You're supposed to refrigerate it so that it thickens up, but I was planning to make the pot pie filling right away and let it rest for a little while before pouring it into the crust to bake. (Just trying to time dinner.)

Finally... ready to make the pot pie. I took the pastry out of the freezer to thaw when I started making the soup. I'd never used puff pastry before, but I was familiar with what it is. Most store bought brands are vegan (using oil instead of butter), but if you're looking for a vegan one, just check the ingredients. This Pepperidge Farm brand is vegan.

The recipe calls for "two large potatoes, peeled and small diced"--since 'large' and 'small' are all relative, I just guessed. I used Yukon Gold potatoes, because that's our favorite and I always have some on hand. I didn't peel them, because the skins are so thin, but I cut them into pieces about the size of frozen hash brown potatoes. (In retrospect, I'd cut them a little larger next time-like the size of dice.)

This recipe was specific about the amount of water you use to boil the potatoes, which I thought was odd, but it doesn't say to drain the potatoes before adding the other ingredients. So I hoped that was correct!

Once the potatoes have simmered, you add the frozen veggies, the cream of "chicken" soup, the salt, pepper, onion powder, and soy curls. This is the reason I'm not a food blogger--I take photos of the "ugly" parts of cooking.

I have to say, I was very hesitant to add the full amount of salt (2 tsp); between that and the salt in the bouillon powder and the salt in the soup, I was thinking about how this was definitely going to bring my blood pressure out of the "low" range, haha.

It thickened up quite a bit after I turned off the heat.

I thought the pastry would be the size of a 9x13 pan, but it was probably 9x9 square. I didn't realize I had to roll it out. I hate rolling out any sort of dough because I have to clean the counter really well, and then just make a huge mess on it again. Then I realized how handy these silicone baking sheets are! They are finally getting some use.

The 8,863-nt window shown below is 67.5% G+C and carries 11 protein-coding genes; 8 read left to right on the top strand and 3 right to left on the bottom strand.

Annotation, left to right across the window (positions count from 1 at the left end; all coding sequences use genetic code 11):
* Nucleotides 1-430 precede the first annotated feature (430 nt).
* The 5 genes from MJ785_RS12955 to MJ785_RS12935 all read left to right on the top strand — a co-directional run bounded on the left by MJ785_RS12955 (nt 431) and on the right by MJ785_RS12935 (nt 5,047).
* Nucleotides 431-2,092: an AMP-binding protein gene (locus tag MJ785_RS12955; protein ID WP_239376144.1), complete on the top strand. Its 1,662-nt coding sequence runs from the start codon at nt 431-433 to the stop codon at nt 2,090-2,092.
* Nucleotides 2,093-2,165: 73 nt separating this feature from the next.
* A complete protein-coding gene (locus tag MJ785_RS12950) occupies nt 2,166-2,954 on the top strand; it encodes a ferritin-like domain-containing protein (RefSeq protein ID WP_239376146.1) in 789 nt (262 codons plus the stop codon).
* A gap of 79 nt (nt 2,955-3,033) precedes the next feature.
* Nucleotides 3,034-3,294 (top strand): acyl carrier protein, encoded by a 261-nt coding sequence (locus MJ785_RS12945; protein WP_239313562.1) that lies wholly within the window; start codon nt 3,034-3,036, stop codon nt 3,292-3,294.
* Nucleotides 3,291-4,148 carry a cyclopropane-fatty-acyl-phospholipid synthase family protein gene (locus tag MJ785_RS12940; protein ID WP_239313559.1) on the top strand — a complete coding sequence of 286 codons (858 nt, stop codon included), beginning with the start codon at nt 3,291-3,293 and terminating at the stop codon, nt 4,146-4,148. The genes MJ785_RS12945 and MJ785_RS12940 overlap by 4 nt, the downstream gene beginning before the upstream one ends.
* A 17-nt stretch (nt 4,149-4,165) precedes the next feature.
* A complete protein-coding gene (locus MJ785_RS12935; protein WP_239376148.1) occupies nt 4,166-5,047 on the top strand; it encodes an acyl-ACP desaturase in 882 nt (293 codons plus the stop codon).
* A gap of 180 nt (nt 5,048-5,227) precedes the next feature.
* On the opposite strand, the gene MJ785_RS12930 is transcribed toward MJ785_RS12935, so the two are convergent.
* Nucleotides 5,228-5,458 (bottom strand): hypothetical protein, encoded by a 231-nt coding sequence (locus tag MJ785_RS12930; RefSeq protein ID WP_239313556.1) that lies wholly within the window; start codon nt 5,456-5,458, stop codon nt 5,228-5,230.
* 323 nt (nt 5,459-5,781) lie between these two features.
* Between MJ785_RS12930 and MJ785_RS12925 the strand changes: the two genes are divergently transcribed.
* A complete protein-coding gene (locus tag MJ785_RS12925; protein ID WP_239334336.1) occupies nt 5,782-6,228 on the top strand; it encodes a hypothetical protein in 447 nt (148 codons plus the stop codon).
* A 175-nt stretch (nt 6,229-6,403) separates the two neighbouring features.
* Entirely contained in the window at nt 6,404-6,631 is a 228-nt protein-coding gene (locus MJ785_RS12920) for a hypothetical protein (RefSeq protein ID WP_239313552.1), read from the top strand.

I lifted it into a 9x13 casserole dish, poked a million holes with a fork, and then baked for 15 minutes (just the bottom crust).

Then I poured the filling on top. I was going to take a picture but the lighting was way too dark, so I picked up the dish to move to the island--and totally forgot I'd just pulled it out of the oven. I'm pretty sure I no longer have fingerprints on my thumbs.

Finally, I topped it with the second layer of pastry and cut some slits in the center for steam to escape. 

The recipe said to bake for another 20 minutes, but I took it out after 35--it still looked raw in the center after 20 minutes.

By this point, the whole house smelled amazing--I couldn't wait to eat. HO-LY MOTHER. It was delicious! I was bummed the kids weren't here to try it and tell us what they thought, but hopefully they'll try the leftovers. I am thinking that the puff pastry won't do so well when reheating, which is a bummer. Next time, I'll probably halve the recipe unless the kids will want to eat it too.

Overall, this recipe was definitely a winner for both Jerry and me. And it's kind of a three-in-one (the bouillon powder, the cream of 'chicken' soup, and the pot pie). All three of the recipes are amazing!

The recipe for the Pot Pie can be found on Plant Power Couple. (That post links to the bouillon and soup recipes as well)


  1. Sounds delicious, but that's a lot of steps and I'm lazy. Still, it sounds like it was worth the effort.

  2. I found that cream of chicken recipe last year to make green bean casserole because I ain't ever gonna fancy that up and I could NOT believe how amazing it tasted. That pot pie looks divine! I'll definitely have to give that one a go.